The Rabbi was very interesting. These days the ministry of religion which is responsible for marriage, has become an awful, power grabbing, domineering entity. There is no civil marriage in Israel, but there is a concept of ‘known as married’, which is practically the same thing. Almost 40% of Israeli couples are going that route. This wouldn’t be the case here with this wedding.  Enter Tzohar, a wonderful organization that is trying to return Judaism to the people and wrest it away from the Rabbinate that is creating so much antagonism to Judaism in the land of the Jews. So the Rabbi performed a lovely ceremony that I would have expected from a moderate religious wedding. He also really took the time to get to know the couple over Skype, it felt very warm and personal.

And then we went in to hall, where we found that our side of the family had mixed seating, her side were separated from us by a curtain and then separated out, men and women.

Initially when the bride and groom came out to the dance floor it was not only separate dancing but once again, the men were behind the curtain. When my niece married the first dance was separate circles of men and women, but that quickly broke down. Here all the excitement was on the women’s side, the men didn’t dance much. Later it was pretty much the groom’s side that danced the ‘regular’ secular dances.

At one point a Rabbi who is part of the Mexican community gave a Torah sermon, not something we usually see at weddings. I’m happy to say I understood the Spanish quite well, he then repeated it in Hebrew.  It was tying the week’s Torah Portion to the concept of marriage. What was interesting was that the portion was all about the sacrifices one brings to the Temple – so utterly different from what Sophia’s ancestors from long ago were doing in Mexico, where not only was animal sacrifice par for the corse, but so was human.  One of those things that struck me as miraculous, from the  journey from jungle, through modern Mexico to Jerusalem.IMG_4692And at the end of the evening, the very proud parents of the groom. Another kid married off! A job very very well done.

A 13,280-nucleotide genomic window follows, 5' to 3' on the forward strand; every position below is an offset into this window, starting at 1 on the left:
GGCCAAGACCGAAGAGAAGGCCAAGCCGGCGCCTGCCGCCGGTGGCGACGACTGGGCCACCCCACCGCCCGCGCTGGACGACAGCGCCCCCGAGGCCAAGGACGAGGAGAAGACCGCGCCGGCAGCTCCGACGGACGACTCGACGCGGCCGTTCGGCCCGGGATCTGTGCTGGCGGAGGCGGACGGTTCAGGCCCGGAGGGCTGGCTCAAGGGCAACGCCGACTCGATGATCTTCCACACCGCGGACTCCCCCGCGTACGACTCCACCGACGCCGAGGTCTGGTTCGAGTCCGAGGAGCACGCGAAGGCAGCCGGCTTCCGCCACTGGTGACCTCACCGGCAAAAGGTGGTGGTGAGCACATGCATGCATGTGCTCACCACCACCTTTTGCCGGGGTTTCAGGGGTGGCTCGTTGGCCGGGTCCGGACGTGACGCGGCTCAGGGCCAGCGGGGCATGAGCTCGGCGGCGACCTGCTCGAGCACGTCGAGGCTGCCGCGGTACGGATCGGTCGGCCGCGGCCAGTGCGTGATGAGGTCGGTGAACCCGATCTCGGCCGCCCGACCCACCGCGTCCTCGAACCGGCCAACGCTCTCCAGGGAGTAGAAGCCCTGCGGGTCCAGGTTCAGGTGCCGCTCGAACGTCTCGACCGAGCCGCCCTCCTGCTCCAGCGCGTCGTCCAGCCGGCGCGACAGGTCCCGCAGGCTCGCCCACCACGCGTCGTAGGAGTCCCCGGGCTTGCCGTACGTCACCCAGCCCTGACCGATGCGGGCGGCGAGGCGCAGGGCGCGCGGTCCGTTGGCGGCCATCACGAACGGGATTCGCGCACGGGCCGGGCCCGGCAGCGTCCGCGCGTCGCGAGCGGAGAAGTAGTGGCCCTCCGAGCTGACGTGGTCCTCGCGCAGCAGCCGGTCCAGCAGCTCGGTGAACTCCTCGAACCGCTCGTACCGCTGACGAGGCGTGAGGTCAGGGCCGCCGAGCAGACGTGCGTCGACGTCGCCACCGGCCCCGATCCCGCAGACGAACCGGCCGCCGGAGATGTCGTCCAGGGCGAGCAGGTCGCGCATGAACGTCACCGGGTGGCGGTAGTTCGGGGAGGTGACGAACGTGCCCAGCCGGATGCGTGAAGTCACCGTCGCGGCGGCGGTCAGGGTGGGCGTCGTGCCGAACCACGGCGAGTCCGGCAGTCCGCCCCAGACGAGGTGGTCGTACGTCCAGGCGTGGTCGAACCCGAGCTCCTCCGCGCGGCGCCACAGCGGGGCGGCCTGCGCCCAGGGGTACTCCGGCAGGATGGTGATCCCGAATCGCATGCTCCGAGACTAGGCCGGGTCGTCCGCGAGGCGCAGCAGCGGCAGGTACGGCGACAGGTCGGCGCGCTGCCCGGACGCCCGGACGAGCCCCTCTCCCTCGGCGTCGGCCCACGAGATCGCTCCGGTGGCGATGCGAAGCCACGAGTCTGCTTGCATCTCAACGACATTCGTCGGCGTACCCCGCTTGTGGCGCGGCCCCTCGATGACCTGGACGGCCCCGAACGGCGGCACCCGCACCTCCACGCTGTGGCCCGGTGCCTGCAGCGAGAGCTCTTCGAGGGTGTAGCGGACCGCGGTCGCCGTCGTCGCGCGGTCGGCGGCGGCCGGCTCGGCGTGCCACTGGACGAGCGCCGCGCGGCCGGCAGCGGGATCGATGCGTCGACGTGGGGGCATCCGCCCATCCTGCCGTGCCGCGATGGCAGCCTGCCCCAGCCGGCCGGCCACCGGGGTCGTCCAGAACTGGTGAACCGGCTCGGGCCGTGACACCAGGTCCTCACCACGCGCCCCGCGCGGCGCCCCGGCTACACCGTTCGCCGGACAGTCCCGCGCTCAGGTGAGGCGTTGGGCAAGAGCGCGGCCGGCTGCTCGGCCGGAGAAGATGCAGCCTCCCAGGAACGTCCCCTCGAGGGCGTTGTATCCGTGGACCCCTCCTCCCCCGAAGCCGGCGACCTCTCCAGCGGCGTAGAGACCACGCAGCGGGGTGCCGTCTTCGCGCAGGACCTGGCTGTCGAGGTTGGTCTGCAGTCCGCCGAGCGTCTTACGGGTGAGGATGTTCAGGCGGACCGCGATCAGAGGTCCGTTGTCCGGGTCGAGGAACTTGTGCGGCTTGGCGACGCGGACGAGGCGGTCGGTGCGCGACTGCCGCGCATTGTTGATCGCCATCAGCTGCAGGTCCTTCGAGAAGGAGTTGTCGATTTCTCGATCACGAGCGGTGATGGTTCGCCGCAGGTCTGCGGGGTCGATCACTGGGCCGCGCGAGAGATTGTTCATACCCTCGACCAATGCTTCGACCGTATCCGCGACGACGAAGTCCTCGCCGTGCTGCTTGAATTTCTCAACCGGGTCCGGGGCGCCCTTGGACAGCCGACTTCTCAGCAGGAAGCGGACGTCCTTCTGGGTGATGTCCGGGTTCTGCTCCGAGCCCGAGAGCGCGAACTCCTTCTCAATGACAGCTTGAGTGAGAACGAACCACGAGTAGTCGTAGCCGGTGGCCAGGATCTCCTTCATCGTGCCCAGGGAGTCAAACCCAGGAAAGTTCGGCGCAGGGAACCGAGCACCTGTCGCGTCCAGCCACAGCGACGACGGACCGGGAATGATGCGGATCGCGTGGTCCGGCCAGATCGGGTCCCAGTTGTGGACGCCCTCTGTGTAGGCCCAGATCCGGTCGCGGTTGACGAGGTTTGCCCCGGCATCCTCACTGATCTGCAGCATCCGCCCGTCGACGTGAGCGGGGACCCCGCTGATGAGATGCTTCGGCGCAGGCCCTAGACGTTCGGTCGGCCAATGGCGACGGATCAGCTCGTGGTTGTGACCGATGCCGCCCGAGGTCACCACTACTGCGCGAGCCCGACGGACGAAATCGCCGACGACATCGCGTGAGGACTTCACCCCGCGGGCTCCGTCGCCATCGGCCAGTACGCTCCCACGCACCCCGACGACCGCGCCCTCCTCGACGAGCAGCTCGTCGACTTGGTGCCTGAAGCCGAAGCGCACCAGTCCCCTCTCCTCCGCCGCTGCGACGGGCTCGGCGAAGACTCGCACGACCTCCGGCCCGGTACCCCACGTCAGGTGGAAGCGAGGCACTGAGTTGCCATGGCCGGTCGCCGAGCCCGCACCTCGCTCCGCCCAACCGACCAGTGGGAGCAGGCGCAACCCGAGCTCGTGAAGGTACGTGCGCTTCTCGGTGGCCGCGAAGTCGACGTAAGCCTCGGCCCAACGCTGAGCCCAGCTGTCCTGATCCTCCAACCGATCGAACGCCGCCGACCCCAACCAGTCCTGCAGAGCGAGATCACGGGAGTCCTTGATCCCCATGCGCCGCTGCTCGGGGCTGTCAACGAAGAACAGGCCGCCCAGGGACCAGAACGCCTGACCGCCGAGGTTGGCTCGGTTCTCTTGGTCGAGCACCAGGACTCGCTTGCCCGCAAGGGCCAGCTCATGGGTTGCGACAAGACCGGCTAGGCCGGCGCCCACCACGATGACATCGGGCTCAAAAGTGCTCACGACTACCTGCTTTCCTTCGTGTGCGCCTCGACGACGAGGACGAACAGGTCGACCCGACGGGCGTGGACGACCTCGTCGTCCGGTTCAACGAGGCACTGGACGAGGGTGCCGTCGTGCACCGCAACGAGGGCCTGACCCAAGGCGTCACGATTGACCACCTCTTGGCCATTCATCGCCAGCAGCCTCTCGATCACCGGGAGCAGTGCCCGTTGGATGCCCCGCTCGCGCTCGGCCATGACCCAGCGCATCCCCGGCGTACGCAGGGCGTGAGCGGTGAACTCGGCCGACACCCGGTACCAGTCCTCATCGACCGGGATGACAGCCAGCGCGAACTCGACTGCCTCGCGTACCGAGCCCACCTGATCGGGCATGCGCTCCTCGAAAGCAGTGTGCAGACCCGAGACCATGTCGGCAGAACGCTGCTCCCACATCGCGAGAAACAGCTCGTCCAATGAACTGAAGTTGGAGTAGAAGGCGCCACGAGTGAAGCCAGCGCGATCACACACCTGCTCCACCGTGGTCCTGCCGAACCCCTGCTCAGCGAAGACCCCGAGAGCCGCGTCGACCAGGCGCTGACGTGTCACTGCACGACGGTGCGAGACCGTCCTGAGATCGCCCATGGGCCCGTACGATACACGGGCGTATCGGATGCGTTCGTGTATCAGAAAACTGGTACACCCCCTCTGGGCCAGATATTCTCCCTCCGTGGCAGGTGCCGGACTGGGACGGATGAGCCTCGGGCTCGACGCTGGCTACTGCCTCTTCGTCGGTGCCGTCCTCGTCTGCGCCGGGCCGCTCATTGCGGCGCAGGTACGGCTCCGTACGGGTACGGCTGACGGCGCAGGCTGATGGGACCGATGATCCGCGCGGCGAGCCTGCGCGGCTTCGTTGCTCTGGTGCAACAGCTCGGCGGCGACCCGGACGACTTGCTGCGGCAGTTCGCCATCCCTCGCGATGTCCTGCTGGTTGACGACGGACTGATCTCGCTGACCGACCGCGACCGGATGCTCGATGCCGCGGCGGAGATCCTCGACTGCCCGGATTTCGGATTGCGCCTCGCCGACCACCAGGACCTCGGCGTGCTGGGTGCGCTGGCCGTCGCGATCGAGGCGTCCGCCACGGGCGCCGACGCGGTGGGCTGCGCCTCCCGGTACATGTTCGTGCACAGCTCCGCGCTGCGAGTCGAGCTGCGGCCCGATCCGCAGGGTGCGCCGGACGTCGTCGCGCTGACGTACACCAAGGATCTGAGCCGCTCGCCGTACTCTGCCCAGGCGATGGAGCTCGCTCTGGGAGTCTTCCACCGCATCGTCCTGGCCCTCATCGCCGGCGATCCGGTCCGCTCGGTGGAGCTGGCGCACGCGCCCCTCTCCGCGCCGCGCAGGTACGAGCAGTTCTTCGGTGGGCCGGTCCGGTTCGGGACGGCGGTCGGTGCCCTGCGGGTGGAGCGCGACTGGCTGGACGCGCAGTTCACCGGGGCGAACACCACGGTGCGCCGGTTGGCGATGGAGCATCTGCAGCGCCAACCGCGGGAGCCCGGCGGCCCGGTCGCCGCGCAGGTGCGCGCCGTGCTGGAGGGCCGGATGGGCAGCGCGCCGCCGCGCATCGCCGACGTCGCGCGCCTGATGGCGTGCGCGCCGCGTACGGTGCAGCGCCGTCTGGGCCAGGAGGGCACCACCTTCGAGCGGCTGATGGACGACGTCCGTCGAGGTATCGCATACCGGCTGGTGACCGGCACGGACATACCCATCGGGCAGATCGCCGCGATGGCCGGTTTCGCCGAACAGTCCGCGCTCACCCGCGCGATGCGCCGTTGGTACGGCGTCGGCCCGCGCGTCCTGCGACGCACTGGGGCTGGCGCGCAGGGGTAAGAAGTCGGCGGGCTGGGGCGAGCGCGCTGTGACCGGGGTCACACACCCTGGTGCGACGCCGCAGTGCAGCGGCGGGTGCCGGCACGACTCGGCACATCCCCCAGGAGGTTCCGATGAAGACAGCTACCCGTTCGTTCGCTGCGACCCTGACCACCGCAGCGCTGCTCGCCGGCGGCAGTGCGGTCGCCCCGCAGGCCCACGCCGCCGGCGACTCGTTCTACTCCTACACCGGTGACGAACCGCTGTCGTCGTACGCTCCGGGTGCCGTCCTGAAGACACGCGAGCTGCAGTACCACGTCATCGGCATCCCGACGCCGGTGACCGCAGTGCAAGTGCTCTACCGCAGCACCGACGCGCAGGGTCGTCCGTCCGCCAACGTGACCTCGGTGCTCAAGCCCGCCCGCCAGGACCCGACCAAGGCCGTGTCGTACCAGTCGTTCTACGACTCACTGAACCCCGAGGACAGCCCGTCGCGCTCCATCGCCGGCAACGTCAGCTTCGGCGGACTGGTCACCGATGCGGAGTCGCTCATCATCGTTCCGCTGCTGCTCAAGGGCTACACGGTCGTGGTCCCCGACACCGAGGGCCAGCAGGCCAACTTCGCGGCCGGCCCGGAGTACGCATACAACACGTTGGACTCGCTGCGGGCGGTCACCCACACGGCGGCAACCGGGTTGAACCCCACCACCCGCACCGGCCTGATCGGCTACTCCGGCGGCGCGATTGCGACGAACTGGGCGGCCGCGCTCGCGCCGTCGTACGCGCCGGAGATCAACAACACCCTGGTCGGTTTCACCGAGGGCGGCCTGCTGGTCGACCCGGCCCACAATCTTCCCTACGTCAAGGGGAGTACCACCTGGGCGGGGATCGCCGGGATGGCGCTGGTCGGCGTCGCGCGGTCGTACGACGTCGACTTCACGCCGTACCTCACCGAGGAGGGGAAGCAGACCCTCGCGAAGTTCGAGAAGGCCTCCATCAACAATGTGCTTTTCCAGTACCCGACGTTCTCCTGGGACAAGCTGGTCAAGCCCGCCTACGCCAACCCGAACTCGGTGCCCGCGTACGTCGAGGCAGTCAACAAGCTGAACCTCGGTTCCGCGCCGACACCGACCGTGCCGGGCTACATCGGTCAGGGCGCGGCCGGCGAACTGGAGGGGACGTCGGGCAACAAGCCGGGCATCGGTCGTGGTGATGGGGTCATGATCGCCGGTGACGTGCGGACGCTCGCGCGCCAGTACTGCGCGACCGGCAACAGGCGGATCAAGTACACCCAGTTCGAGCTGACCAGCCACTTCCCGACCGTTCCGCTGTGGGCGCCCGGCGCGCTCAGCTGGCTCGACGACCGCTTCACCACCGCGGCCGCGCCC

California Wine

Take some grapes, squeeze out the juice let it ferment and you have wine. But selling the wine has become an enormous business. It’s all in the marketing.P1110515It doesn’t hurt that vineyards on a gentle hillside are gorgeous.P1110514Or that the vine itself is a pretty thing to behold.P1110520Not to mention that the grapes are things of beauty, jewels on the vine.P1110522P1110523Make sure to build very pretty tasting rooms, even the parking lot  must stand out.P1110513 Choose a cute nameP1110518Pay great attention to decorating detailsP1110517Like using wine barrels and other local crops as props.P1110539A Venetian lion as a logo doesn’t hurt.P1110542But this sign actually made us stop and buy some port and chocolate.

21044665059_f98c66db06_oOf course sit down for a tasting with all the flowery language used to explain what we are drinking, in this case, we also enjoyed our own cheese and crackers.

IMG_3650The real reason for the trip, a wonderful wedding in a vineyard.IMG_3673Where I got to celebrate with the mother of the groom, a very dear friend, as well as wear my newest party dress.IMG_3670Then watch a gorgeous sunset over the vines.


More pre-wedding

All the preparation and the wedding is over.  I will be sharing many pictures, this next set is the hours right before the guests arrive and the festivities start. The center piecesHere is how all those flowers ended up. The Dads have a wonderful succulent garden. Three months ago they planted 22 pots, which gave them time to get established. Yoch found these jars at Michaels’ and as you can see, what a great way of marking the table number. Candles wrapped in burlap and rocks, each with a saying or image on them.Place setting cards, rocksEveryone got their own rock with their name and table no.  At the end of the evening most were left behind. They will end up recycled into the landscape  at camp.Proud parentsHere we are in all our finery. No I did not make the dress!  I bought it at a vintage store, Playclothes in Burbank. That stretch of Magnolia Blvd has some excellent stores. I have never seen anything this green! It’s from the 1960s’ and is some kind of polyester. IMG_3645 - Version 2I love the shawl collar and the pin!  Such a simple vintage piece.IMG_3656Last year’s wedding couple already have a baby bump! 20140526-071533Nice thing about having a wedding at camp, who doesn’t love a swing?IMG_3658Grandkids put on their fancy clothes. Aytan didn’t take the bow tie off all evening, Shira lost the flower quickly.image_7Signing the Ketubah, Jewish marriage contract.imageWalking the groom down the aisle. Yes, grandson with Spiderman were part of the procession.image_2Under the ChuppahimageThey are married!image_5

With some of the girlfriends.

We will get professional pictures soon, but I so excited. Had to share what we have right away!